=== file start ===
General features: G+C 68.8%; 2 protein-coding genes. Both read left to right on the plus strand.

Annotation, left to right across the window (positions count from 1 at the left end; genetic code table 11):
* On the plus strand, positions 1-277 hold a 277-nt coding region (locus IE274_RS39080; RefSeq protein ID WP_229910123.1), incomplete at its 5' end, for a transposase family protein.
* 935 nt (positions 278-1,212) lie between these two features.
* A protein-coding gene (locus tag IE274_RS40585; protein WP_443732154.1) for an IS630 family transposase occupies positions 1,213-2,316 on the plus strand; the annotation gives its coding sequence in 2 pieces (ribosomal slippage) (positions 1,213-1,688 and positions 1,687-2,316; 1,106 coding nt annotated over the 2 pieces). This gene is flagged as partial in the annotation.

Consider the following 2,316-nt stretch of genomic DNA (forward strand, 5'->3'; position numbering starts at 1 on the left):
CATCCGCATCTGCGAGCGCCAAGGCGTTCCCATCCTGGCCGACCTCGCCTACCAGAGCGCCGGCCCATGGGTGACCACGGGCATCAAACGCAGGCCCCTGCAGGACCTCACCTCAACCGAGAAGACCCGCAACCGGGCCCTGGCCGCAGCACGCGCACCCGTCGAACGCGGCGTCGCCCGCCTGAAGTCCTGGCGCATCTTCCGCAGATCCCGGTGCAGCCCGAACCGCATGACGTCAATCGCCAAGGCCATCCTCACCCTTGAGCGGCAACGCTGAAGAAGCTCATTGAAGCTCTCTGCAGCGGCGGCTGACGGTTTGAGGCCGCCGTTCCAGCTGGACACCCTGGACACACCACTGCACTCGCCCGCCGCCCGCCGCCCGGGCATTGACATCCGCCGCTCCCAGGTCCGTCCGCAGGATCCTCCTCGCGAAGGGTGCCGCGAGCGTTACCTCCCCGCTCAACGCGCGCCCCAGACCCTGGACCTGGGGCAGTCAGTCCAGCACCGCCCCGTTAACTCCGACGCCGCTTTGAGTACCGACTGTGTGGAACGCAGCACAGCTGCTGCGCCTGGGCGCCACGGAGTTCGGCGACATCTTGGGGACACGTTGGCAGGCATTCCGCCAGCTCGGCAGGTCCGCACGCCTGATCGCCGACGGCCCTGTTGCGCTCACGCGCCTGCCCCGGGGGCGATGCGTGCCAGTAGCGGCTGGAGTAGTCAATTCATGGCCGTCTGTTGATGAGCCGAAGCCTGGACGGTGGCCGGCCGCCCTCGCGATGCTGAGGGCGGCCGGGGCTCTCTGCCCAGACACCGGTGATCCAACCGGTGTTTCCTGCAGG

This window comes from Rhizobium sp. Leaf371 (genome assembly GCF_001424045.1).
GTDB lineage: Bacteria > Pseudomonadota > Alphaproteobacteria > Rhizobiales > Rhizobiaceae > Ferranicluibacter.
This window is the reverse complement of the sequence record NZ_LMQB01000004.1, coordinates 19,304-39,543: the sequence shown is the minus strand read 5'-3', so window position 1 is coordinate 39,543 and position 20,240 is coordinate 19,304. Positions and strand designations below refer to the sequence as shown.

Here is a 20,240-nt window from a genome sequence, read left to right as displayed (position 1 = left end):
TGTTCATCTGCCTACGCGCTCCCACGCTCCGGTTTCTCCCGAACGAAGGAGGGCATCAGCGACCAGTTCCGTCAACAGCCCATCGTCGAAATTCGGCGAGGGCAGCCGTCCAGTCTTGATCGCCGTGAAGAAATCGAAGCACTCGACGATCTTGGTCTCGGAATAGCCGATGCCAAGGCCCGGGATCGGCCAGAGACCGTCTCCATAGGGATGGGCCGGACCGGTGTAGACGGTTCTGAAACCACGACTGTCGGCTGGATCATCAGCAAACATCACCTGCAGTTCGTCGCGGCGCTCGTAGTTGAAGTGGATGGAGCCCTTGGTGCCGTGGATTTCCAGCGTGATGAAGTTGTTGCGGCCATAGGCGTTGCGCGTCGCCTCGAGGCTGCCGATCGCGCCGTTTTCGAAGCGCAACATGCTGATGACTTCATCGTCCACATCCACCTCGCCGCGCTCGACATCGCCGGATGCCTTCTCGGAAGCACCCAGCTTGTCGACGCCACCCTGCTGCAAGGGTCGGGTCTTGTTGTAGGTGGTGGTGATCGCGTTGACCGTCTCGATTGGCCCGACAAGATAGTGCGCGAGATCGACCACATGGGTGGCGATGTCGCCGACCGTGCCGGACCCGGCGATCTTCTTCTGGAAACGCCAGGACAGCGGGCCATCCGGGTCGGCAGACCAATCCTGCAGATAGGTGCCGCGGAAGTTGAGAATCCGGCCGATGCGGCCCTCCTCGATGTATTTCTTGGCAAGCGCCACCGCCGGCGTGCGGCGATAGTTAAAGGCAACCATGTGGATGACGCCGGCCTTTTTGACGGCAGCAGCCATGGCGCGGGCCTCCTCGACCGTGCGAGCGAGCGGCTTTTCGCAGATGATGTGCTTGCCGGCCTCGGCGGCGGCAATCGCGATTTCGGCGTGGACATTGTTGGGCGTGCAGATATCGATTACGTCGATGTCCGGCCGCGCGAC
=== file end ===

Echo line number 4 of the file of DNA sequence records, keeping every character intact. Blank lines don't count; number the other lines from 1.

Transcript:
* 935 nt (positions 278-1,212) lie between these two features.